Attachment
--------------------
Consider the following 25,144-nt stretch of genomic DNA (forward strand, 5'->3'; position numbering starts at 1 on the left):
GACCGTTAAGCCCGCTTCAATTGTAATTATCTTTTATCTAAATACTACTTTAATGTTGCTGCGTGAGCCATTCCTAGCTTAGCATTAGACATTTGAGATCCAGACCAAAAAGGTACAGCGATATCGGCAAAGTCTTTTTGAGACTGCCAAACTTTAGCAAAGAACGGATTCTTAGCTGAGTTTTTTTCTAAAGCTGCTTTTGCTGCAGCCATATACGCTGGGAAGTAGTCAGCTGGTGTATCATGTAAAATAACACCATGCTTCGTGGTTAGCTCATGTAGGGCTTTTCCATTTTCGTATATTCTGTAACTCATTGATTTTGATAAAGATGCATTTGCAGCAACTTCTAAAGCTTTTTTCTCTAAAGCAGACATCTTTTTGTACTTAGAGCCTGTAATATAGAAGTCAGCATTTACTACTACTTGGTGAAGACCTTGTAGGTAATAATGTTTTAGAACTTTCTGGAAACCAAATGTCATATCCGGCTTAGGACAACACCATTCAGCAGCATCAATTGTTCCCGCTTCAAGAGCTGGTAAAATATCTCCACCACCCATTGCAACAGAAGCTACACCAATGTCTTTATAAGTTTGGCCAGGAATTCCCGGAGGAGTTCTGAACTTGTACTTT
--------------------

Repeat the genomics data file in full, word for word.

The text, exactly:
Consider the following 25,144-nt stretch of genomic DNA (forward strand, 5'->3'; position numbering starts at 1 on the left):
GACCGTTAAGCCCGCTTCAATTGTAATTATCTTTTATCTAAATACTACTTTAATGTTGCTGCGTGAGCCATTCCTAGCTTAGCATTAGACATTTGAGATCCAGACCAAAAAGGTACAGCGATATCGGCAAAGTCTTTTTGAGACTGCCAAACTTTAGCAAAGAACGGATTCTTAGCTGAGTTTTTTTCTAAAGCTGCTTTTGCTGCAGCCATATACGCTGGGAAGTAGTCAGCTGGTGTATCATGTAAAATAACACCATGCTTCGTGGTTAGCTCATGTAGGGCTTTTCCATTTTCGTATATTCTGTAACTCATTGATTTTGATAAAGATGCATTTGCAGCAACTTCTAAAGCTTTTTTCTCTAAAGCAGACATCTTTTTGTACTTAGAGCCTGTAATATAGAAGTCAGCATTTACTACTACTTGGTGAAGACCTTGTAGGTAATAATGTTTTAGAACTTTCTGGAAACCAAATGTCATATCCGGCTTAGGACAACACCATTCAGCAGCATCAATTGTTCCCGCTTCAAGAGCTGGTAAAATATCTCCACCACCCATTGCAACAGAAGCTACACCAATGTCTTTATAAGTTTGGCCAGGAATTCCCGGAGGAGTTCTGAACTTGTACTTT